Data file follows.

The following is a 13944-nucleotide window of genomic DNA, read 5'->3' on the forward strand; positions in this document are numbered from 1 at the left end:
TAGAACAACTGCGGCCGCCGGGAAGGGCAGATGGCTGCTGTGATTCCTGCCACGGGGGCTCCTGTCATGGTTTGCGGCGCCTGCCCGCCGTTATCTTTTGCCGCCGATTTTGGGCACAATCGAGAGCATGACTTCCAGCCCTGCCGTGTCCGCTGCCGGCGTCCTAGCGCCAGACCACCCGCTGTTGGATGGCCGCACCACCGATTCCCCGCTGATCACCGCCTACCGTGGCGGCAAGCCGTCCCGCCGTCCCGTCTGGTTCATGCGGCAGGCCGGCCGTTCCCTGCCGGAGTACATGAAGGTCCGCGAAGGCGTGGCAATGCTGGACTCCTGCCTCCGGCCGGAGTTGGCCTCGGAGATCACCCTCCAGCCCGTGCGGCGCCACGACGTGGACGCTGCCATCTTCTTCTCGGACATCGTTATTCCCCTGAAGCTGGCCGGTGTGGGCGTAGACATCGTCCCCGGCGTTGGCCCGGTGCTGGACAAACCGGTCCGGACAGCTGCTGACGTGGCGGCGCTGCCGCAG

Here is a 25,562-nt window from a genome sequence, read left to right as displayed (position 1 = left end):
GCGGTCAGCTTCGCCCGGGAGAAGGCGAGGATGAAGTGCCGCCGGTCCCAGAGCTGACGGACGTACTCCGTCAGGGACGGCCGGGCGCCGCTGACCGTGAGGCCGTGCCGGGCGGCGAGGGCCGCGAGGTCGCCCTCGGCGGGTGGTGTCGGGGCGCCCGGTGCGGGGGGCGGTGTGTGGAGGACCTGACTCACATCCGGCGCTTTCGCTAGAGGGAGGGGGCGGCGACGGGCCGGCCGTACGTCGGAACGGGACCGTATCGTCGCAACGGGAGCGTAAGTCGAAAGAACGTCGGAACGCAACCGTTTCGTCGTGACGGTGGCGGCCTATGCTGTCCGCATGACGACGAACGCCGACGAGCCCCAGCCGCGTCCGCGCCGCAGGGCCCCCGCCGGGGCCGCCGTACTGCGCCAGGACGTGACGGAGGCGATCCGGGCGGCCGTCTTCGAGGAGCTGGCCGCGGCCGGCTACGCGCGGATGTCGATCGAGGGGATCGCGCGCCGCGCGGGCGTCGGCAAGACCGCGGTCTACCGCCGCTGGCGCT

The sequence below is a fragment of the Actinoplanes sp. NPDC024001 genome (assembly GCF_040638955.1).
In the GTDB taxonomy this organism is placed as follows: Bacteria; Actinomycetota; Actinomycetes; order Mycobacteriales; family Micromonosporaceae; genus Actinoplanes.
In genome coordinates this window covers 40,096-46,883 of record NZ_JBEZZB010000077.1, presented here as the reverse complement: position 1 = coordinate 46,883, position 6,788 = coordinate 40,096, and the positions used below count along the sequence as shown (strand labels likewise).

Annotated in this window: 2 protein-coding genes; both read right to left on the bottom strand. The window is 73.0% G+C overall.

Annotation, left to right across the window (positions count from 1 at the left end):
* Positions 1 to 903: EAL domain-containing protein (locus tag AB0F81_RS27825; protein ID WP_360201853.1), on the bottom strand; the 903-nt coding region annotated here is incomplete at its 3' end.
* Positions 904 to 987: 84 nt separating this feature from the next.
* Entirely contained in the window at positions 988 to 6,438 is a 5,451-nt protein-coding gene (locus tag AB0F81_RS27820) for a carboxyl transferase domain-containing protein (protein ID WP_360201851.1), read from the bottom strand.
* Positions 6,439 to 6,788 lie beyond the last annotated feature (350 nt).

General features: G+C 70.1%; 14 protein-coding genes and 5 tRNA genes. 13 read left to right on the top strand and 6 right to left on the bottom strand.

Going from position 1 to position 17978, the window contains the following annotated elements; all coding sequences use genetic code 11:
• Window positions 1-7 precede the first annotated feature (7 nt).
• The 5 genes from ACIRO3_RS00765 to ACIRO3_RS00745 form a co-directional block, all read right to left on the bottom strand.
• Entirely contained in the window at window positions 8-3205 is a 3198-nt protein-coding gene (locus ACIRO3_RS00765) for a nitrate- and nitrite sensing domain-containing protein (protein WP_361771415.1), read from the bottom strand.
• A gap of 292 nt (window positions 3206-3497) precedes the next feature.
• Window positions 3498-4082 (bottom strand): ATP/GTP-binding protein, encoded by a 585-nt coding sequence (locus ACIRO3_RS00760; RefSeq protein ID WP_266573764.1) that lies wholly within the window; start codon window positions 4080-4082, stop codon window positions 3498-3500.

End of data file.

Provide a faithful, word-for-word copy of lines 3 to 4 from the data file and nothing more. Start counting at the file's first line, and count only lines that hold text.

Here is a 25,562-nt window from a genome sequence, read left to right as displayed (position 1 = left end):
GCGGTCAGCTTCGCCCGGGAGAAGGCGAGGATGAAGTGCCGCCGGTCCCAGAGCTGACGGACGTACTCCGTCAGGGACGGCCGGGCGCCGCTGACCGTGAGGCCGTGCCGGGCGGCGAGGGCCGCGAGGTCGCCCTCGGCGGGTGGTGTCGGGGCGCCCGGTGCGGGGGGCGGTGTGTGGAGGACCTGACTCACATCCGGCGCTTTCGCTAGAGGGAGGGGGCGGCGACGGGCCGGCCGTACGTCGGAACGGGACCGTATCGTCGCAACGGGAGCGTAAGTCGAAAGAACGTCGGAACGCAACCGTTTCGTCGTGACGGTGGCGGCCTATGCTGTCCGCATGACGACGAACGCCGACGAGCCCCAGCCGCGTCCGCGCCGCAGGGCCCCCGCCGGGGCCGCCGTACTGCGCCAGGACGTGACGGAGGCGATCCGGGCGGCCGTCTTCGAGGAGCTGGCCGCGGCCGGCTACGCGCGGATGTCGATCGAGGGGATCGCGCGCCGCGCGGGCGTCGGCAAGACCGCGGTCTACCGCCGCTGGCGCT